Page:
Description of original award (Fiscal Year 2015, $654,662)
As submitted by the proposer:
While current techniques and technologies provide for reliable reporting of mitochondrial (mt) DNA profiles (haplotypes), the methods in place today do not effectively identify mtDNA mixtures, including those associated with heteroplasmic variants (mixtures of mtDNA sequence within an individual). Even when heteroplasmy is observed at high levels, the information is typically not included in forensic investigations, reducing the weight of the evidence. This impediment will be overcome with the use of a next generation sequencing (NGS) approach, as the ability to identify, report, and leverage the discrimination potential of heteroplasmy is now available. However, given the current level of detection for low-level heteroplasmic variants (~1%), it is quite possible that the effects of DNA damage will require a modification to the reporting guidelines being developed. Therefore, the goals of this research are to 1) assess the impact of DNA damage on mtDNA sequencing results generated on the Illumina MiSeq, 2) explore whether repair systems can fix the damage, and 3) assess the impact of DNA damage on the interpretation process so that low-level heteroplasmic variants can be reliably reported in forensic investigations. We will do so through both a passive and an active approach to damaging DNA, comparing the results to NGS data generated from pristine samples. In addition, we will assess the effects of damage on low-level template quantities and on mock evidence samples in an attempt to mimic what the forensic practitioner will encounter. Following the development of an NGS approach for the mtDNA genome on the MiSeq platform from Illumina, our initial studies illustrated that low-level heteroplasmy exists in a large percentage of the general population. In addition, we revealed the existence of differing ratios of heteroplasmic variants within maternal lineages, allowing for the distinct identification of maternal relatives. Combined, these findings offer great promise for enhancing the value of mtDNA analysis in forensic casework. We are currently engaged in a study to measure the rate of mtDNA heteroplasmy on a per sample and per nucleotide basis, to evaluate the transmission of heteroplasmic events between maternal relatives and different tissue types, and to develop best practices regarding the reporting of mtDNA heteroplasmy (NIJ Award No. 2014-DN-BX-K022). However, in order to effectively implement an NGS approach, it will be important to understand the effects of DNA damage on mtDNA sequencing results.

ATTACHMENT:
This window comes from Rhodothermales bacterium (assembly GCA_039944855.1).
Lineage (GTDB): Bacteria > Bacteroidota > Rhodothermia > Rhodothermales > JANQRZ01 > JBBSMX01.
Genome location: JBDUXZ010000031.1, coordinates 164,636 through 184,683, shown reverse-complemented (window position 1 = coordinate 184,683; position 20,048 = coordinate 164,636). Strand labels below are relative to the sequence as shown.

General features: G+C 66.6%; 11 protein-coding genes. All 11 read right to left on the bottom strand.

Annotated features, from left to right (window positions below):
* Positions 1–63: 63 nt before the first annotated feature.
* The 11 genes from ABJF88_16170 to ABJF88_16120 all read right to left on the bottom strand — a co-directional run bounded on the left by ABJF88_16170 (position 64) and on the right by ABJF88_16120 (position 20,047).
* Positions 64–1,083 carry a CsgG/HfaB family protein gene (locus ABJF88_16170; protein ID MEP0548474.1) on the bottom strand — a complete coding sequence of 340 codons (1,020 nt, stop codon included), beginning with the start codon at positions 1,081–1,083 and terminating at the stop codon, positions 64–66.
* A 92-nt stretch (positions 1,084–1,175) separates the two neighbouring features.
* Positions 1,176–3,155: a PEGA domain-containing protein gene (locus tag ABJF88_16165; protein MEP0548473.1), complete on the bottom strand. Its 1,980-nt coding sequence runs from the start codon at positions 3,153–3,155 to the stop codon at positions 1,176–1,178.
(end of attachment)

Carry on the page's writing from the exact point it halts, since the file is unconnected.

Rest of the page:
This project contains a research and/or development component, as defined in applicable law.
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